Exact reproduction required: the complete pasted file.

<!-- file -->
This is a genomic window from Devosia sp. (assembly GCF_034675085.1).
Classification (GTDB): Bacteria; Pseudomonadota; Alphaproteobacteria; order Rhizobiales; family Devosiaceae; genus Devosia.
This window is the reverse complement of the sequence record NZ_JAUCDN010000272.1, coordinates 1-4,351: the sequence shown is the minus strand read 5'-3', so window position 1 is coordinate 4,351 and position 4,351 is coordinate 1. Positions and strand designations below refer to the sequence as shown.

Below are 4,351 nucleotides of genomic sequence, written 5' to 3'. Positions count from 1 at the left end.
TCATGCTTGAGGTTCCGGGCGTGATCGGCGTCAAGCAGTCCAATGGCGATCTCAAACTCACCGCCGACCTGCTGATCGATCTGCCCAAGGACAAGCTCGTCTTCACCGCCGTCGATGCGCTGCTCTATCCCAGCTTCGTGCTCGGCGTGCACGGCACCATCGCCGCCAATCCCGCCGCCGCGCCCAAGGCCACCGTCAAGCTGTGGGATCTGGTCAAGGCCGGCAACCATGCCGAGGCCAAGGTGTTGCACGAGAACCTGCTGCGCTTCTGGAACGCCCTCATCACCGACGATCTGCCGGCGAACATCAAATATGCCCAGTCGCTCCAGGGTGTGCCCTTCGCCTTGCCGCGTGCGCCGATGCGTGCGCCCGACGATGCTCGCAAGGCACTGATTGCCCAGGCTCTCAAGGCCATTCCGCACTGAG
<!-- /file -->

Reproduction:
This is a genomic window from Devosia sp. (assembly GCF_034675085.1).
Classification (GTDB): Bacteria; Pseudomonadota; Alphaproteobacteria; order Rhizobiales; family Devosiaceae; genus Devosia.
This window is the reverse complement of the sequence record NZ_JAUCDN010000272.1, coordinates 1-4,351: the sequence shown is the minus strand read 5'-3', so window position 1 is coordinate 4,351 and position 4,351 is coordinate 1. Positions and strand designations below refer to the sequence as shown.

Below are 4,351 nucleotides of genomic sequence, written 5' to 3'. Positions count from 1 at the left end.
TCATGCTTGAGGTTCCGGGCGTGATCGGCGTCAAGCAGTCCAATGGCGATCTCAAACTCACCGCCGACCTGCTGATCGATCTGCCCAAGGACAAGCTCGTCTTCACCGCCGTCGATGCGCTGCTCTATCCCAGCTTCGTGCTCGGCGTGCACGGCACCATCGCCGCCAATCCCGCCGCCGCGCCCAAGGCCACCGTCAAGCTGTGGGATCTGGTCAAGGCCGGCAACCATGCCGAGGCCAAGGTGTTGCACGAGAACCTGCTGCGCTTCTGGAACGCCCTCATCACCGACGATCTGCCGGCGAACATCAAATATGCCCAGTCGCTCCAGGGTGTGCCCTTCGCCTTGCCGCGTGCGCCGATGCGTGCGCCCGACGATGCTCGCAAGGCACTGATTGCCCAGGCTCTCAAGGCCATTCCGCACTGAG